Actually, some researchers have gone so far as to classify strenuous exercise as immunosuppressive, but their data are narrow. I believe the only real study on this found all marathoners, regardless of serostatus, were more likely to come down with flues and colds after the big event.
Isn't moderate aerobic exercise-30 minutes of huffing, three times a week-supposed to boost immune markers?
Well, I read one abstract from Vancouver that found a momentary drop in T-cells following moderate workouts, but most researchers endorse physical activity anyway. What we don't know about is the effect of endurance exercise. Researchers have simply not studied it.
For Kim, catharsis seems to be a major benefit for her maniacal marathon training.
I believe running is a major part of her being a long-term survivor; it's the ultimate reminder that she's alive and strong and thriving. This year she ran her sixth New York City Marathon, but she did one about a month after her lover died. I was amazed she was even able to run. It takes so much emotional energy. But she said she really felt his presence with her on the course. It gave me goosebumps.
You know, I kind of feel that about cooking. My late husband wore the apron in our household, and I never cooked at all until it became an homage. I guess that does sometimes make me feel like he's here at the stove with me. Not "here" enough to be filling out any jury questionnaire, of course. But a little closer to present than to past.
Penne with White Beans and Olive Paste
This delicious recipe is derived from a mimeographed cookbook David's husband dragged back from darkest Italy. Substitute any flavorful green vegetable for the asparagus if it is out of season.
Serves: 6 Preparation Time: 15 minutes Difficulty: On a scale of four, two drops of sweat Nutrition per person: Calories: 464; total fat: 11 g; saturated fat: 1 g; carbohydrates: 75 g; protein: 16 g; cholesterol: 0 mg
Brown garlic in olive oil. Add olive paste and saute for several minutes. Drain white beans and add to skillet. Add salt and pepper to taste. Wash asparagus and chop two one-inch sections from the top of each (David used the rest of the stalks for a cream of asparagus soup the next day. What will you do with yours?)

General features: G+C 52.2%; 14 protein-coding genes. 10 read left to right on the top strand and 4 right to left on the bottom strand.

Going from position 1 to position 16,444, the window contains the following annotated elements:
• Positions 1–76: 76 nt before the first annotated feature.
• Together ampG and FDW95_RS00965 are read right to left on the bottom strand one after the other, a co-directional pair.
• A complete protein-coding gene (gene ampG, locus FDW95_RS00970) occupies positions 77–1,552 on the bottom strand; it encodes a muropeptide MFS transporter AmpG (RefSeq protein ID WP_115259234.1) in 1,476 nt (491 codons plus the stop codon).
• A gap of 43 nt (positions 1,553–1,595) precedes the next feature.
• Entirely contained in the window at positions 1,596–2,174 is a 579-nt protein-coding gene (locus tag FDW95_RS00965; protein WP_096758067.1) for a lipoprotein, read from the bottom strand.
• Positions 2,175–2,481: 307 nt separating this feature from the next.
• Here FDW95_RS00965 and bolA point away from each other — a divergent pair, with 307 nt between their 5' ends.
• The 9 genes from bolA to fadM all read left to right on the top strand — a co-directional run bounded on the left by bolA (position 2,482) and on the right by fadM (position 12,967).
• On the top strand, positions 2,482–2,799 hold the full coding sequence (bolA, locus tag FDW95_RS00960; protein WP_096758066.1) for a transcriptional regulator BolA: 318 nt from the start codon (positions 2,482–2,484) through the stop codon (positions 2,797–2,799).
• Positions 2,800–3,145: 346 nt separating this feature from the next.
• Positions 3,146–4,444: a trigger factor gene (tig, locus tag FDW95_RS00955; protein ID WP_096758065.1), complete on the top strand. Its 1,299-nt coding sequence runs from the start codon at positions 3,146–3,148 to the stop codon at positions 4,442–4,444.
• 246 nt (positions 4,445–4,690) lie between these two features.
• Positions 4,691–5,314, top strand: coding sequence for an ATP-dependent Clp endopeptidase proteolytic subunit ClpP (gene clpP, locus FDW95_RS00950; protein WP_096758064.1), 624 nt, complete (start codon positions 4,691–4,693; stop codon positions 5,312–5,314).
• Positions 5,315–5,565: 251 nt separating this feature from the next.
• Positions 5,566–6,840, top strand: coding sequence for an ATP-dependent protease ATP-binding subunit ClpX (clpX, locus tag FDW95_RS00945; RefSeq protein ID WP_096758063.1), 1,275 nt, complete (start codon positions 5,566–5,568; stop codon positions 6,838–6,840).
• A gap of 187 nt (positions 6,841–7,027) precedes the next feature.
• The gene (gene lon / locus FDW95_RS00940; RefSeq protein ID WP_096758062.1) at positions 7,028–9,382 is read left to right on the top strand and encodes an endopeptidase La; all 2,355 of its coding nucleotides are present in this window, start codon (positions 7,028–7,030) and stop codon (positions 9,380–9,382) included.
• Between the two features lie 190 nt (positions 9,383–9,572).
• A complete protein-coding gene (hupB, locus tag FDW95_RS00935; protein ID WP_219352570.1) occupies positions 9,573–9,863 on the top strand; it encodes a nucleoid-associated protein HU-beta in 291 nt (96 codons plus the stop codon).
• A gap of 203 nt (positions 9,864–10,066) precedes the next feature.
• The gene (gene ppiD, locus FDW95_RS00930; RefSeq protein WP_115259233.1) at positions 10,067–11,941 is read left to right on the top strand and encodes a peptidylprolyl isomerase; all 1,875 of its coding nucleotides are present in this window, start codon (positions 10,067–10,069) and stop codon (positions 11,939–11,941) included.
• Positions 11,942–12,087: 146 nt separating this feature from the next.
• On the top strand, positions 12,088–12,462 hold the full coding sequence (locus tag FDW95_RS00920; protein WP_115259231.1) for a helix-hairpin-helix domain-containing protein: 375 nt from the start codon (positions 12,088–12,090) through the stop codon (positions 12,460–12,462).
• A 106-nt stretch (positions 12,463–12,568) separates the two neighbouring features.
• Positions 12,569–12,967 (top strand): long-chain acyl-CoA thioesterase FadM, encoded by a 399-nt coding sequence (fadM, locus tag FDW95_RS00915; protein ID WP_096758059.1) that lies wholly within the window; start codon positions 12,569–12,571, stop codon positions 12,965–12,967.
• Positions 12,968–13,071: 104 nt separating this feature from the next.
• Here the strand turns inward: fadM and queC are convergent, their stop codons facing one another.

Boil pasta according to directions on box. When you add the pasta to the boiling water, add the asparagus tops to the skillet and cover. They'll cook by the time the pasta is drained. Combina pasta and skillet mixture and serve hot.
Lasagna (with respect to Fannie Farmer)
Sandy's husband recalls that this was the only dish in Sandy's repertoire when they met. She has since come up with this short-cut versiona and has, thankfully, learned a few other things.
Preheat oven to 375 degrees. Simmer the tomato puree and paste with water, oregano, sugar, salt and pepper. Meanwhile, in a skillet, saute the onion and garlic in olive oil until the onion is golden. Add the turkey to the skillet and brown completely. Add turkey mixture to tomato mixture.
Spoon one-third of the sauce into a casserole pan. Put in a layer of noodles, then a layer of ricotta and a layer of mozzarella. Repeat the layering sequence twice, then top with parmesan. Bake for 30 minutes covered, then 15 minutes uncovered.
Preheat oven to 375 degrees. Cook macaroni according to directions. Put all ingredients but macaroni in a blender or mixing bowl and blend, adding water, until the mixture is somewhat more watery than the consistency of cake batter. In a 9 x 13 ungreased baking pan, mix pasta and blended mixture. Cook for 40 minutes.